Dethroning the King
The question is not whether English is going to eclipse other languages as the dominant medium of discourse—because it already has—but rather if it will be eclipsed by another language. Considering future forecasts, as well as tools of progression, such as the Internet and business, it seems exceedingly difficult to imagine another language usurping English as the dominant language. Some make the argument that Mandarin will make a stand, but, Mandarin has not rooted itself in global affairs the way English has.
English is globalization; it is modernization. But it threatens the existence of other languages; Columbia linguist John McWhorter estimates the world’s 6000 spoken languages will dwindle to 600 by 2150. Regardless, McWhorter believes, “A future dominated by English won’t be a linguistic paradise, in short, but it won’t be a linguistic Armageddon either.” It is not to say that English will lead to linguistic singularity, but it will create a less linguistically pluralistic world. Whether that benefits humanity depends on how much people value their languages, and whether they see their language as a means to make an impact on the world, just as English has.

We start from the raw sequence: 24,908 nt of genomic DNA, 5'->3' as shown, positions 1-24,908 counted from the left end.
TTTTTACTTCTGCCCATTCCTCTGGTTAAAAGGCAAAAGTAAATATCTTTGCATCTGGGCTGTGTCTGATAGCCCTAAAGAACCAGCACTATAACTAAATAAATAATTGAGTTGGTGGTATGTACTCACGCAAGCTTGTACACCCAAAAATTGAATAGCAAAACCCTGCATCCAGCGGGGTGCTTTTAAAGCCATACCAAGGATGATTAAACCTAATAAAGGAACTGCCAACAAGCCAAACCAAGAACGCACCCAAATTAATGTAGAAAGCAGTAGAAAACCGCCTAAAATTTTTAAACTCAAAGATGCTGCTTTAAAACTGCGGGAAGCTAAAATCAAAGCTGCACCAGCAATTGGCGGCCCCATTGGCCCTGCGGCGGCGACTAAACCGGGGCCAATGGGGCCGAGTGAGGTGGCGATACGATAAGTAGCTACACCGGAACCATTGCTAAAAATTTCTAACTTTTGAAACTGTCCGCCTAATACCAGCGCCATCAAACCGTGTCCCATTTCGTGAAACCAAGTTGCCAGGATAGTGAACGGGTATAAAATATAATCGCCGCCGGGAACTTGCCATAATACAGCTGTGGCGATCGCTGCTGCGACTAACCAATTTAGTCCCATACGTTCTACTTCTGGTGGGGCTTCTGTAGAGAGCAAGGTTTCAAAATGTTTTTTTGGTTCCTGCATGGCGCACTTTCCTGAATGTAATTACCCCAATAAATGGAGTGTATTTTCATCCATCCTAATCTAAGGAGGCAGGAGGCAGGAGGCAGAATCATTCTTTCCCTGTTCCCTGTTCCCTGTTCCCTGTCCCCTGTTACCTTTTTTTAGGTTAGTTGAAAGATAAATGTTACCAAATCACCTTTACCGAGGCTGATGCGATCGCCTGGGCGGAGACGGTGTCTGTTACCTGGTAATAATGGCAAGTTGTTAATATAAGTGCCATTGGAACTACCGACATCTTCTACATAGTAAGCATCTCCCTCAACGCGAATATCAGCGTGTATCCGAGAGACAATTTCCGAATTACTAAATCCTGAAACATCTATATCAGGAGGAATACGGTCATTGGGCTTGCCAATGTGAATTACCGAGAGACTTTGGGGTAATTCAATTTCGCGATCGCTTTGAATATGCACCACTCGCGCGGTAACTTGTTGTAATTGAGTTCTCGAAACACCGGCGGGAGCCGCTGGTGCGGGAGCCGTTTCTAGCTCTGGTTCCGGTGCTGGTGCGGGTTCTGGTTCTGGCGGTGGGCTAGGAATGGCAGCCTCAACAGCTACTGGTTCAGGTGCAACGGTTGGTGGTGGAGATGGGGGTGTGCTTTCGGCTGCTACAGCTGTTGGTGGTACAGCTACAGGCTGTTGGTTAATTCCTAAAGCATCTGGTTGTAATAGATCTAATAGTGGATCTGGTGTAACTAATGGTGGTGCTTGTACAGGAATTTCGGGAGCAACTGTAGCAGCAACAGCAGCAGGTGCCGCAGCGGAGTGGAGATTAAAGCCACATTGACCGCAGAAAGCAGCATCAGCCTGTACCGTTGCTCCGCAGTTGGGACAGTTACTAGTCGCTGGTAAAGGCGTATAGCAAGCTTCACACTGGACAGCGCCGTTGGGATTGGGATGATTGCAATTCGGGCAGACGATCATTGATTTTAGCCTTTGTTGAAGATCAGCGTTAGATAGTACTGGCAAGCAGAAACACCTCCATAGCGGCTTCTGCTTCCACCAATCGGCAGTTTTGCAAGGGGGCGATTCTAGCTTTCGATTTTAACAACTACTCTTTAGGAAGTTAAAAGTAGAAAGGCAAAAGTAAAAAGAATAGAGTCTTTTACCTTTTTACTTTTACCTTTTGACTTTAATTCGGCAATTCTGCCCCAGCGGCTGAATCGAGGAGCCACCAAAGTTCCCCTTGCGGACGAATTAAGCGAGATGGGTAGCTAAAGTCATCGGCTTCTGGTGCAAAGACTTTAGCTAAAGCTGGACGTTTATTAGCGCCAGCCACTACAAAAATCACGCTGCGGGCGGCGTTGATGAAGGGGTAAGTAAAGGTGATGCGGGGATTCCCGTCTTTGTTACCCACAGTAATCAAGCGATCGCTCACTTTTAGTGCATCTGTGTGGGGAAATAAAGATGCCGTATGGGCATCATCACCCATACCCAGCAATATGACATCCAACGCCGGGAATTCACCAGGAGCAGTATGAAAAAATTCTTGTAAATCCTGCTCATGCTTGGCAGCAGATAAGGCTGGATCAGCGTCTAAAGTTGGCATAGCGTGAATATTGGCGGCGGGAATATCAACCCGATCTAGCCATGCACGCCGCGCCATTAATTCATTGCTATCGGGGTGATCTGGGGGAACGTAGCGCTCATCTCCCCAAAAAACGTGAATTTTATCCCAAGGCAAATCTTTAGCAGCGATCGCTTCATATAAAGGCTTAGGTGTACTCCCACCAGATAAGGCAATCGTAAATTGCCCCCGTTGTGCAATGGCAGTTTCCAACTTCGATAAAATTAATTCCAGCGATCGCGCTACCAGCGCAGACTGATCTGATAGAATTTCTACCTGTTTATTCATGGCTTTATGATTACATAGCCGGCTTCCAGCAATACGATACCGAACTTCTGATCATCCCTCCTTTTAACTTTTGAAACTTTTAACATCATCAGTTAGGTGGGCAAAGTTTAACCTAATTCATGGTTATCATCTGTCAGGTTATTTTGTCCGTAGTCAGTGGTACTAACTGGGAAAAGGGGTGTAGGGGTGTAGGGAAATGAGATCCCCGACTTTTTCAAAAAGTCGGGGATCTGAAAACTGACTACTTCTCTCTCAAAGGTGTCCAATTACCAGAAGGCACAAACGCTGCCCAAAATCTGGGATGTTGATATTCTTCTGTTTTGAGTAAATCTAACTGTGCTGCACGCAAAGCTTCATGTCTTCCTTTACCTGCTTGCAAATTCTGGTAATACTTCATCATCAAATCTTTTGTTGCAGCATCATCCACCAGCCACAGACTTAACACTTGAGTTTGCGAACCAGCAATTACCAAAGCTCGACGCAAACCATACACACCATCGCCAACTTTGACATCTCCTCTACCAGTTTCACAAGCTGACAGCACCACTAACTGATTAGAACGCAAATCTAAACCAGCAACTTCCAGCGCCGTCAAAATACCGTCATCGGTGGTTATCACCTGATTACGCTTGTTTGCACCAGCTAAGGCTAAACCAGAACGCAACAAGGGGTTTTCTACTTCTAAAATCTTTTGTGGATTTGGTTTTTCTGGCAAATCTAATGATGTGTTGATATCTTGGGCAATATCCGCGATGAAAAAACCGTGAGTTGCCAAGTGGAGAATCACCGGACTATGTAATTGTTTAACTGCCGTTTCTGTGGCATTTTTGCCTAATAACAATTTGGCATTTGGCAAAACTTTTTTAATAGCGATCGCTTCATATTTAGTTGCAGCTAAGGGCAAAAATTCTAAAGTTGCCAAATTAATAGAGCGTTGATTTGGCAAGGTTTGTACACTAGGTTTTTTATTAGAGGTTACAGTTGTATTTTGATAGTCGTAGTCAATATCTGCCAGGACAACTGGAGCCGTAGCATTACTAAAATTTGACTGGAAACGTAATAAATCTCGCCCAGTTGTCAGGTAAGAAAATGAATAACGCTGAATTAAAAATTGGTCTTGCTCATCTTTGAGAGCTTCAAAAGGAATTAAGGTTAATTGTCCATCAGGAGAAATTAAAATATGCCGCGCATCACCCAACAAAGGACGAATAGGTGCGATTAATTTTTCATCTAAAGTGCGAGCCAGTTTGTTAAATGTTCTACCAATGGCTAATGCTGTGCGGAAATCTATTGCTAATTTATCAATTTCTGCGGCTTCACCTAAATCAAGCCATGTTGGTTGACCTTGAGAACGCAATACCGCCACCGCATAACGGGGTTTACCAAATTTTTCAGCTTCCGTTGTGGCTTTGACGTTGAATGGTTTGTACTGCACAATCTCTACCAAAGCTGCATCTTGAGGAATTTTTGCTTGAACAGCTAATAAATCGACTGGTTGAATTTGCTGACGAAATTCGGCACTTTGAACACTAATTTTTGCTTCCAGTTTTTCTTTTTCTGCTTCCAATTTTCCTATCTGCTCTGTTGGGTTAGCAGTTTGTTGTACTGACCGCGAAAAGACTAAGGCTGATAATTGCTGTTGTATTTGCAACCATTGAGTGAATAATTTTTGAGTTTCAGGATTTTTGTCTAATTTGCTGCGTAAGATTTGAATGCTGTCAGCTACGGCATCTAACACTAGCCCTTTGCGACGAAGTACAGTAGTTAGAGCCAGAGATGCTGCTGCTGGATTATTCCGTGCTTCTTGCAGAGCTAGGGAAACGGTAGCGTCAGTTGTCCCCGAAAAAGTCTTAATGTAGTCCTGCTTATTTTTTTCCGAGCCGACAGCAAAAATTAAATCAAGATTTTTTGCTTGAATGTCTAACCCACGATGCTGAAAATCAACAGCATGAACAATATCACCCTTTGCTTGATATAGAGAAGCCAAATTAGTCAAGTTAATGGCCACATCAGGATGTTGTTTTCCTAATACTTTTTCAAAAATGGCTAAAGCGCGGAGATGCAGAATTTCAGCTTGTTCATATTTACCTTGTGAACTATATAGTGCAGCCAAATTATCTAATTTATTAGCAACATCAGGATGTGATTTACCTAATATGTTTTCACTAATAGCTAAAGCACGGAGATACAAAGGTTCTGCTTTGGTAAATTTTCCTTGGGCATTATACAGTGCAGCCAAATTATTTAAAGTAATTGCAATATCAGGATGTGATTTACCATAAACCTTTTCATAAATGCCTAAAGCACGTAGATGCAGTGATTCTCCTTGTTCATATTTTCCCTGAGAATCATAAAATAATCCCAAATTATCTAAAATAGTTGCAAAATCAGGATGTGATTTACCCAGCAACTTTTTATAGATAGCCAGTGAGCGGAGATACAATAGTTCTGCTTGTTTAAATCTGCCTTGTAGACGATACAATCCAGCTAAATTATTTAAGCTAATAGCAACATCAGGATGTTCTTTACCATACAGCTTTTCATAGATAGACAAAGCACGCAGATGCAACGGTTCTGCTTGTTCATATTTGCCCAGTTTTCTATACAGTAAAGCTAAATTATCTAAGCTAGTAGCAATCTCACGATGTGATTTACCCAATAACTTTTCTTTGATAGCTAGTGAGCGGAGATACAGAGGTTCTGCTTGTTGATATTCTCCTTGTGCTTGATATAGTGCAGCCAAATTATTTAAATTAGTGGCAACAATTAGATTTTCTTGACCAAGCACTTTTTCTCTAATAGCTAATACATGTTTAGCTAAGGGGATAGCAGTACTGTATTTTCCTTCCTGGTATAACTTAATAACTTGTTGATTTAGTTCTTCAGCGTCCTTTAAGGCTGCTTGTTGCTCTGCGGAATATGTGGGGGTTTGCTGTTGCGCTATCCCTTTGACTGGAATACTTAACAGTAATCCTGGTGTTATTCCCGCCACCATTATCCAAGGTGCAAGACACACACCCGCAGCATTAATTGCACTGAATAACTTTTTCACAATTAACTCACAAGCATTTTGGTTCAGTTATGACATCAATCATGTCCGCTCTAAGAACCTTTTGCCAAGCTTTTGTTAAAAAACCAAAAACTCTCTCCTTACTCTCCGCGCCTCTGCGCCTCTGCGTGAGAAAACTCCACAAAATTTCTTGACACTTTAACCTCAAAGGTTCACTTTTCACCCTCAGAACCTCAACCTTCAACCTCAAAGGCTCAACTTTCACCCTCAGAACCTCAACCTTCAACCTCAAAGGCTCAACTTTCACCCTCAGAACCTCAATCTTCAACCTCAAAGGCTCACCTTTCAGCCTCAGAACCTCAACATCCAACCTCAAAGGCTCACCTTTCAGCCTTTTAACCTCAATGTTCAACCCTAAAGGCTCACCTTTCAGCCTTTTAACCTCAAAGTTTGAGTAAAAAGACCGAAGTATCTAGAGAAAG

If people’s definition of “good,” of “progress,” or of “better” is capitalism, modernization, or conformity, then embracing English is the right thing to do. But if their definition is truth, pride, or distinction then embracing their languages is the right thing to do.
Image Credits: U.S.-U.K. Flag, Wikimedia Commons, User Hellerick,  Map of English Use, Wikimedia Commons, User Naacevedo